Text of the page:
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Issue Brief: All-day, every-day kindergarten

The problem

  • Numerous studies show that all-day, every-day kindergarten is effective in raising student achievement and closing achievement gaps. However, Minnesota only requires and funds half-day kindergarten. Our state falls into what the Children’s Defense Fund calls the “missing half step” in K-12 education.
  • As a result, only about half the state’s kindergartners currently receive free all-day, every-day kindergarten. An additional 17 percent participate in programs for which parents pay a fee for the extra half day.
  • Ten states and the District of Columbia require school districts to provide publicly funded all-day kindergarten. Minnesota children deserve the same opportunity if they are to meet the learning and workforce challenges of the 21st century.

The solution

  • Minnesota should fully fund free all-day, every-day kindergarten for all students. Gov. Mark Dayton’s budget proposal is a start toward this goal.
  • Studies show that students who attend all-day, every-day programs score higher than half-day students on a variety of standardized tests, and their higher performance can be tracked well beyond the first year.
    • Students in all-day programs show faster gains in literacy and language than half-day students, and they are better prepared for first grade.
    • They show better social, emotional and behavioral development, reduced retention and remediation rates and fewer referrals to special education.
    • By reducing the need for extra help in later years, all-day kindergarten reduces those costs for school districts and the state.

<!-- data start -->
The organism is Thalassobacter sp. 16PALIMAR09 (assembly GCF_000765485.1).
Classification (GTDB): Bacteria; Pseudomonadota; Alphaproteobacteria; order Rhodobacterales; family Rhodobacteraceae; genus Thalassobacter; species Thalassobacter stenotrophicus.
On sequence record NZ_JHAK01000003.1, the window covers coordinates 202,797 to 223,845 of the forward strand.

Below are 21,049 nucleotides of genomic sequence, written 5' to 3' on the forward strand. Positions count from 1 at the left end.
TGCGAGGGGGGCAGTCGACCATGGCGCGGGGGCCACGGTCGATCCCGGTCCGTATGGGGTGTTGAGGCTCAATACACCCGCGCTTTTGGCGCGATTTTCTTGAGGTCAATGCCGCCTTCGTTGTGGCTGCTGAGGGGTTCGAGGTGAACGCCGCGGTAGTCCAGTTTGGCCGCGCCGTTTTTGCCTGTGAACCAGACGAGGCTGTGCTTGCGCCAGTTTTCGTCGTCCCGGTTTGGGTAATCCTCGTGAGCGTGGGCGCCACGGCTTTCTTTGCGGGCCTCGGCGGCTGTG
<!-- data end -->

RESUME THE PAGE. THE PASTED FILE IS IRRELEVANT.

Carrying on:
• All-day, every-day kindergarten increases the amount of time teachers are able to spend meeting students’ individual needs and allows time for children to explore the arts, physical education, science and other activities beyond the basics.
  • A free universal program benefits all families. All children would have access to the same opportunities, regardless of financial circumstances. Families currently paying a fee for full-day kindergarten could save $2,000 to $3,000 a year. An all-day program could also save on day care costs while improving the quality of the time for students.
  • School districts that already offer free all-day, every-day kindergarten could use the additional state investment to expand their school-based early childhood programs.
    All-day, every-day kindergarten stands out as a win-win investment in student success.

For more information, contact:
Jan Alswager, chief lobbyist

Jodee Buhr, lobbyist

Education Minnesota is an affiliate of the National Education Association, the American Federation of Teachers and AFL-CIO.

Education Minnesota
41 Sherburne Ave.
St. Paul, MN 55103

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